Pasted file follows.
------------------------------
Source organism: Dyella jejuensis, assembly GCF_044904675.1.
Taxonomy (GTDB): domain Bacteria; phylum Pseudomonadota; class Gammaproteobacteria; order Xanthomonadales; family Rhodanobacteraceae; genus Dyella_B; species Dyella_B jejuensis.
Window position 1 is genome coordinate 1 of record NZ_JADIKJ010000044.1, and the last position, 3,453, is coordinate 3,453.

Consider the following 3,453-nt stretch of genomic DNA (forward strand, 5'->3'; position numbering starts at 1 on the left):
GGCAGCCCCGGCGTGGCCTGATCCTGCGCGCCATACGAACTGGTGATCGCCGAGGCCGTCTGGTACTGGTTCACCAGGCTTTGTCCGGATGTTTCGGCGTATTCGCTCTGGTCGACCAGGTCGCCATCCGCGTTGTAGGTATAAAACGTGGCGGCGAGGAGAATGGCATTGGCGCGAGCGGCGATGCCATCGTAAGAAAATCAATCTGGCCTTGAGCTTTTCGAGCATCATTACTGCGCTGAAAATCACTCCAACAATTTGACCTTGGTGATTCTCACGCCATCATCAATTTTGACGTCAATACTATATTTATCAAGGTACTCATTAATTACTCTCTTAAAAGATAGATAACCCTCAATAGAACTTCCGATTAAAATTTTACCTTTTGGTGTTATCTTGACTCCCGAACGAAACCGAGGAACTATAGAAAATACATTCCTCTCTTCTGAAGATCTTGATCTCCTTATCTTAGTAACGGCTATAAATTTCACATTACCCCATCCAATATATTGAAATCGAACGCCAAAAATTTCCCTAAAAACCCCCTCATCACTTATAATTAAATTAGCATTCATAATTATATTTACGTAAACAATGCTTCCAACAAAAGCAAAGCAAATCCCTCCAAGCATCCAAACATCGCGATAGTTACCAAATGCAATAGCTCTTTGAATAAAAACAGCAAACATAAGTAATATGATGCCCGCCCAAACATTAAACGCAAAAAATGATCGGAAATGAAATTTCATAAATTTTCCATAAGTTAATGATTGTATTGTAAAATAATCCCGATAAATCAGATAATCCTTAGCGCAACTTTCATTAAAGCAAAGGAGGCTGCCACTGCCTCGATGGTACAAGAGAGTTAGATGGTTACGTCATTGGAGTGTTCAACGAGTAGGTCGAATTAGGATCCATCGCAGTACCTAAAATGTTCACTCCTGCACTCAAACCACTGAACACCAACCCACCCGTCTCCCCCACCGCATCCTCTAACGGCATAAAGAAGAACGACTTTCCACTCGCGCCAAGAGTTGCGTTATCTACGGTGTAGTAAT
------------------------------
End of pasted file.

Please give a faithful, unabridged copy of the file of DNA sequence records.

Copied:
Source organism: Dyella jejuensis, assembly GCF_044904675.1.
Taxonomy (GTDB): domain Bacteria; phylum Pseudomonadota; class Gammaproteobacteria; order Xanthomonadales; family Rhodanobacteraceae; genus Dyella_B; species Dyella_B jejuensis.
Window position 1 is genome coordinate 1 of record NZ_JADIKJ010000044.1, and the last position, 3,453, is coordinate 3,453.

Consider the following 3,453-nt stretch of genomic DNA (forward strand, 5'->3'; position numbering starts at 1 on the left):
GGCAGCCCCGGCGTGGCCTGATCCTGCGCGCCATACGAACTGGTGATCGCCGAGGCCGTCTGGTACTGGTTCACCAGGCTTTGTCCGGATGTTTCGGCGTATTCGCTCTGGTCGACCAGGTCGCCATCCGCGTTGTAGGTATAAAACGTGGCGGCGAGGAGAATGGCATTGGCGCGAGCGGCGATGCCATCGTAAGAAAATCAATCTGGCCTTGAGCTTTTCGAGCATCATTACTGCGCTGAAAATCACTCCAACAATTTGACCTTGGTGATTCTCACGCCATCATCAATTTTGACGTCAATACTATATTTATCAAGGTACTCATTAATTACTCTCTTAAAAGATAGATAACCCTCAATAGAACTTCCGATTAAAATTTTACCTTTTGGTGTTATCTTGACTCCCGAACGAAACCGAGGAACTATAGAAAATACATTCCTCTCTTCTGAAGATCTTGATCTCCTTATCTTAGTAACGGCTATAAATTTCACATTACCCCATCCAATATATTGAAATCGAACGCCAAAAATTTCCCTAAAAACCCCCTCATCACTTATAATTAAATTAGCATTCATAATTATATTTACGTAAACAATGCTTCCAACAAAAGCAAAGCAAATCCCTCCAAGCATCCAAACATCGCGATAGTTACCAAATGCAATAGCTCTTTGAATAAAAACAGCAAACATAAGTAATATGATGCCCGCCCAAACATTAAACGCAAAAAATGATCGGAAATGAAATTTCATAAATTTTCCATAAGTTAATGATTGTATTGTAAAATAATCCCGATAAATCAGATAATCCTTAGCGCAACTTTCATTAAAGCAAAGGAGGCTGCCACTGCCTCGATGGTACAAGAGAGTTAGATGGTTACGTCATTGGAGTGTTCAACGAGTAGGTCGAATTAGGATCCATCGCAGTACCTAAAATGTTCACTCCTGCACTCAAACCACTGAACACCAACCCACCCGTCTCCCCCACCGCATCCTCTAACGGCATAAAGAAGAACGACTTTCCACTCGCGCCAAGAGTTGCGTTATCTACGGTGTAGTAAT